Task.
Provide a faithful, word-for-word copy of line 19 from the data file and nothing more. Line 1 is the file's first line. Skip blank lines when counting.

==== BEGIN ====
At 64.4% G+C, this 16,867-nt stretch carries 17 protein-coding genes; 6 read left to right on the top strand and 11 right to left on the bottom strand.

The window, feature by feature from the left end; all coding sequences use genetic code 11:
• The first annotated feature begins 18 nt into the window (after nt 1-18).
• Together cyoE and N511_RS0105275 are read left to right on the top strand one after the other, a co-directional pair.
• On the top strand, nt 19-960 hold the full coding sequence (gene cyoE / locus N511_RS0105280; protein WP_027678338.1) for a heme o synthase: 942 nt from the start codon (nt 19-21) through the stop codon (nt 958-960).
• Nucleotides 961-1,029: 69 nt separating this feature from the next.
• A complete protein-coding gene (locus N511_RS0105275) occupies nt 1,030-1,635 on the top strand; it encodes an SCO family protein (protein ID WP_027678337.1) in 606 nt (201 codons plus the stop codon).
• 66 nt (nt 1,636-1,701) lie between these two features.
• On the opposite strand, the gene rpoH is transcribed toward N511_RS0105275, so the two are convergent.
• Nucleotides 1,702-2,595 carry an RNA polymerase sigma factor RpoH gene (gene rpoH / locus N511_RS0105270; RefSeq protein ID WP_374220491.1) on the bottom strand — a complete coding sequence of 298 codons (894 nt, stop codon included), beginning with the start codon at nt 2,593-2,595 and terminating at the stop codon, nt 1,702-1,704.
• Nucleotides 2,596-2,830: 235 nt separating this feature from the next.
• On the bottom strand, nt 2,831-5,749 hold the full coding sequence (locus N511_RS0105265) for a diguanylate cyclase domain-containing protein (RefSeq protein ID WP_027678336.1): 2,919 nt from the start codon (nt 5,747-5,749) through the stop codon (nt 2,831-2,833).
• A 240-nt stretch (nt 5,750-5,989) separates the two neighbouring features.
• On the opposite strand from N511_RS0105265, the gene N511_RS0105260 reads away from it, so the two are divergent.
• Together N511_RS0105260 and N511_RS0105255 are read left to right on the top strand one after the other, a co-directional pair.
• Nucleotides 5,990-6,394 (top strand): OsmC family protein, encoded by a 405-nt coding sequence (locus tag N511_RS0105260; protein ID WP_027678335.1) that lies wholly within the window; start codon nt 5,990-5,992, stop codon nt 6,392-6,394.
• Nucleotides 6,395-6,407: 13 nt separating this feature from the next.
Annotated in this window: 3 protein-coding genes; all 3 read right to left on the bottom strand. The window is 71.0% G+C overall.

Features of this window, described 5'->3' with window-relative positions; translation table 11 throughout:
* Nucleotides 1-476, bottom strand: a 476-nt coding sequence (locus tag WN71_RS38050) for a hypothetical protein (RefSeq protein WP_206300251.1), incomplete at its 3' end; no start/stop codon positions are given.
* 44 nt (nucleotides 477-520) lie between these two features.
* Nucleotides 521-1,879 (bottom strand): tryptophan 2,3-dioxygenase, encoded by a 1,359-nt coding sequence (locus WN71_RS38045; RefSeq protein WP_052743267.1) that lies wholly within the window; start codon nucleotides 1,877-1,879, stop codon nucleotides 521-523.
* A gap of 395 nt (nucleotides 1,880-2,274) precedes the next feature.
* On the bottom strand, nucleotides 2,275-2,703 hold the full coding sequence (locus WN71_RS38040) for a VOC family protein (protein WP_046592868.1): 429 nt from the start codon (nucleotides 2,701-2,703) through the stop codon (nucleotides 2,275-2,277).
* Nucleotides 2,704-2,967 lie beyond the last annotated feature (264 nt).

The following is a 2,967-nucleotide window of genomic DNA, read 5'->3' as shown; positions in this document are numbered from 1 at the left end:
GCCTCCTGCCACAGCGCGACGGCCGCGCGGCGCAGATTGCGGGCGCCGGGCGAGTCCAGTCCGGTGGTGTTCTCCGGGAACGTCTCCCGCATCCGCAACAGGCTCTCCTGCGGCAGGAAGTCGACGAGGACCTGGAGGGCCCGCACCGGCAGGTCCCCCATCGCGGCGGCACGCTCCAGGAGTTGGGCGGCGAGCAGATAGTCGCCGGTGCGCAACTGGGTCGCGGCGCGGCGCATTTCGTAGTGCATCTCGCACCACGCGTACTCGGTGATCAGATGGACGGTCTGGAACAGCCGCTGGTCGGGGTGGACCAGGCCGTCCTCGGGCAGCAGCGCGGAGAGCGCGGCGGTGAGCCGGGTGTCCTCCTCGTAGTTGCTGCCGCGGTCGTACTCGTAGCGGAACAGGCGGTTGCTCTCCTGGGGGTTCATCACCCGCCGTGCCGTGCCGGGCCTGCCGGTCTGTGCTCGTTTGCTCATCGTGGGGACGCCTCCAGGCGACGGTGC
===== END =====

Features of this window, described 5'->3' with window-relative positions; translation table 11 throughout: